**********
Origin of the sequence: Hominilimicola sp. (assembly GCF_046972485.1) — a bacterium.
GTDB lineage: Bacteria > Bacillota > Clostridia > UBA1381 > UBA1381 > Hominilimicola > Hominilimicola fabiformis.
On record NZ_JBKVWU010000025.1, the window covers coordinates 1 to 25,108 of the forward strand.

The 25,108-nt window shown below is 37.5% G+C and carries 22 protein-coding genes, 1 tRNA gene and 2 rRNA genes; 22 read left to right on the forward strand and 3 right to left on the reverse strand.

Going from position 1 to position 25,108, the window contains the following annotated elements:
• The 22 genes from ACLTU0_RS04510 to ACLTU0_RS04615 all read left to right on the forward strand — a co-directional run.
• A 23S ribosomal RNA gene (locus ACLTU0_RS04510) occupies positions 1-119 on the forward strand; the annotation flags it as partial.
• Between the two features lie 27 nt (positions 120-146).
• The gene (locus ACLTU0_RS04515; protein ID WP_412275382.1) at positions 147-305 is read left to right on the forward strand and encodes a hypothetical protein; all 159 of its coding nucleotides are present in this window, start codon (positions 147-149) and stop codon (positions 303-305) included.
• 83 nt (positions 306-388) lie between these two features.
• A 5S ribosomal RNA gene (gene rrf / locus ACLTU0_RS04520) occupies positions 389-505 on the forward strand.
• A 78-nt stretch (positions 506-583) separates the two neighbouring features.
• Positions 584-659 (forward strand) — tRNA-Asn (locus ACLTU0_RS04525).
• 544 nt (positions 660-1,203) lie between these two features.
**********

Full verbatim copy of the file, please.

Origin of the sequence: Hominilimicola sp. (assembly GCF_046972485.1) — a bacterium.
GTDB lineage: Bacteria > Bacillota > Clostridia > UBA1381 > UBA1381 > Hominilimicola > Hominilimicola fabiformis.
On record NZ_JBKVWU010000025.1, the window covers coordinates 1 to 25,108 of the forward strand.

The 25,108-nt window shown below is 37.5% G+C and carries 22 protein-coding genes, 1 tRNA gene and 2 rRNA genes; 22 read left to right on the forward strand and 3 right to left on the reverse strand.

Going from position 1 to position 25,108, the window contains the following annotated elements:
• The 22 genes from ACLTU0_RS04510 to ACLTU0_RS04615 all read left to right on the forward strand — a co-directional run.
• A 23S ribosomal RNA gene (locus ACLTU0_RS04510) occupies positions 1-119 on the forward strand; the annotation flags it as partial.
• Between the two features lie 27 nt (positions 120-146).
• The gene (locus ACLTU0_RS04515; protein ID WP_412275382.1) at positions 147-305 is read left to right on the forward strand and encodes a hypothetical protein; all 159 of its coding nucleotides are present in this window, start codon (positions 147-149) and stop codon (positions 303-305) included.
• 83 nt (positions 306-388) lie between these two features.
• A 5S ribosomal RNA gene (gene rrf / locus ACLTU0_RS04520) occupies positions 389-505 on the forward strand.
• A 78-nt stretch (positions 506-583) separates the two neighbouring features.
• Positions 584-659 (forward strand) — tRNA-Asn (locus ACLTU0_RS04525).
• 544 nt (positions 660-1,203) lie between these two features.